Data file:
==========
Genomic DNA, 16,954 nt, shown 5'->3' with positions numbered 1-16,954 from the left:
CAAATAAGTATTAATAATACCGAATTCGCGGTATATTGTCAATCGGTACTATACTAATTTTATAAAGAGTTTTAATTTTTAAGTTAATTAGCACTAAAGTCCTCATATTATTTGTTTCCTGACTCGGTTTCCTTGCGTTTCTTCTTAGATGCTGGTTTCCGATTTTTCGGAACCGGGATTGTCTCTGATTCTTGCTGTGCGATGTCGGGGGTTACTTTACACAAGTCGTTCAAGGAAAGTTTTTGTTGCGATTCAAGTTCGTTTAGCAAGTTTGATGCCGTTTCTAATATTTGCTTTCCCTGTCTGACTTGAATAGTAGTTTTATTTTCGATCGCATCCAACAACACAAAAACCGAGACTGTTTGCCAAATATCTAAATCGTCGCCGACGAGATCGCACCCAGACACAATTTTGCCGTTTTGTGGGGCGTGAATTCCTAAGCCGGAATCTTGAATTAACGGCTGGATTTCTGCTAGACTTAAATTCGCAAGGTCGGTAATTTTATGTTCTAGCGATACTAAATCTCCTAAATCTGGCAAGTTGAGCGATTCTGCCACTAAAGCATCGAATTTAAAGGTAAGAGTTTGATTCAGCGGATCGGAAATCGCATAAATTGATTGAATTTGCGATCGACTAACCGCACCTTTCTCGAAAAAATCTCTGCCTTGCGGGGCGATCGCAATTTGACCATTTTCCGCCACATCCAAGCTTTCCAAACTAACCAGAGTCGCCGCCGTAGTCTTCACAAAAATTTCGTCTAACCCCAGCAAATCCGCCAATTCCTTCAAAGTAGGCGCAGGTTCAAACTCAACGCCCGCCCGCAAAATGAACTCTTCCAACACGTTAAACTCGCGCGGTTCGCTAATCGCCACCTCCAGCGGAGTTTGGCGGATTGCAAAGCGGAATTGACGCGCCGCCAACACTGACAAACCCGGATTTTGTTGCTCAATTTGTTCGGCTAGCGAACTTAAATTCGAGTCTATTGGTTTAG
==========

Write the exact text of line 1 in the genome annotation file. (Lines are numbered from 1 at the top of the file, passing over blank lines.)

Genomic DNA, 16,954 nt, shown 5'->3' with positions numbered 1-16,954 from the left: